- 7 Unconventional Reasons Why You Absolutely Should Be Reading Books: In a world of omnipresent screens, it can be easy to forget the simple pleasure of curling up with a good book. In fact, a recent HuffPost/YouGov poll of 1,000 U.S. adults found that 28 percent hadn’t read one at all in the past year. But the truth is that reading books can be more than entertainment. (Huffington Post)
- A Theologian’s Influence and Dark Past Live On: All of us fall short of our ideals, of course. But there is a common-sense expectation that religious professionals should try to behave as they counsel others to behave. They may not be perfect, but they should not be louts or jerks.By that standard, few failed as egregiously as John Howard Yoder, America’s most influential pacifist theologian. (New York Times)
- Asian-Americans troubled by stereotypes from white evangelicals: Asian-American Christians are voicing concerns over how they’re depicted by white evangelicals, most recently at a conference hosted by Rick Warren’s Saddleback Church in California. (Religion News Service)
- The Big Business of Big Hits: How Blockbusters Conquered Movies, TV, and Music: The blockbuster strategy—betting more and more money on fewer and fewer titles—has taken over the entertainment world. (The Atlantic)
If you have a couple of extra minutes laying around, you’ll appreciate this video, which highlights the importance of maps both for conveying information about the world and for shaping thew way we view the world.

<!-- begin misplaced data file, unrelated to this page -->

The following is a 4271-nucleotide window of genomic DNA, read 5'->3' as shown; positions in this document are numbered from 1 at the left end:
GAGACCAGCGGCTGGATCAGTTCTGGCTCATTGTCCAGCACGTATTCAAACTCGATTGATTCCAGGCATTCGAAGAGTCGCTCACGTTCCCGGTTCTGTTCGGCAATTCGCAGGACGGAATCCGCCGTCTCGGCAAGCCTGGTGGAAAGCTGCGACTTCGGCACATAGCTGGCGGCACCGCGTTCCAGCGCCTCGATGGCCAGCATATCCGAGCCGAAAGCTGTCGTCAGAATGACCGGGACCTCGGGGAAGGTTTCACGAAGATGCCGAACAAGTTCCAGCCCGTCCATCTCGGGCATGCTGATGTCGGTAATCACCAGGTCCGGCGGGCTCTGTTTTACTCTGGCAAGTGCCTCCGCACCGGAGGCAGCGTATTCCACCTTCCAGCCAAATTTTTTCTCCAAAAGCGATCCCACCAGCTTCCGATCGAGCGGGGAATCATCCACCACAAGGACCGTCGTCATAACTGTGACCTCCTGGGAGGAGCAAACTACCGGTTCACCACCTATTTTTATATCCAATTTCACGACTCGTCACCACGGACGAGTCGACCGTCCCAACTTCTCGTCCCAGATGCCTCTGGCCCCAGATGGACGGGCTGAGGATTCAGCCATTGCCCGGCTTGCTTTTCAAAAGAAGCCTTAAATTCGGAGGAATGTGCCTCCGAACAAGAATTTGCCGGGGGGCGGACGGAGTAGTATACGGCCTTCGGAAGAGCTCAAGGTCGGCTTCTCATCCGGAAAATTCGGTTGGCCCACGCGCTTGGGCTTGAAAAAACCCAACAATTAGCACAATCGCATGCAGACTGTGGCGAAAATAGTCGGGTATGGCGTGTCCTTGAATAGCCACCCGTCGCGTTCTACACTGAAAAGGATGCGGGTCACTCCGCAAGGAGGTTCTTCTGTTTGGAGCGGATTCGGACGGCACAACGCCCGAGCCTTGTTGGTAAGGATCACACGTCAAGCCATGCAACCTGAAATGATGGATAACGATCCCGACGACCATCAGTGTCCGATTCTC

If you say “Libya” to most Americans, certain ideas will come to mind: maybe Islam, the recent Benghazi attack, or Muammar Gaddafi. I think it’s relatively safe to say that most people would not think “one of the most important centers of Christianity in the early church.” According to Thomas Oden’s Early Libyan Christianity: Uncovering a North African Tradition (IVP, 2011), that’s a problem.
The first issue, of course, is that many Christians remain unaware of the vital role that African Christians played in the history of early Christianity. For them, Christianity didn’t show up in Africa until the colonial powers imposed it on the continent during the modern era.
And that’s tragic. Some of the oldest and most influential centers of Christianity were in North Africa, places like Alexandria and Carthage. And many of Christianity’s most influential leaders and theologians likewise came from and ministered in North Africa, people like Clement, Origen, Athanasius, Cyril, Cyprian, and Augustine. African Christians were shaping Christianity 1,500 years before the rise of the European colonial powers.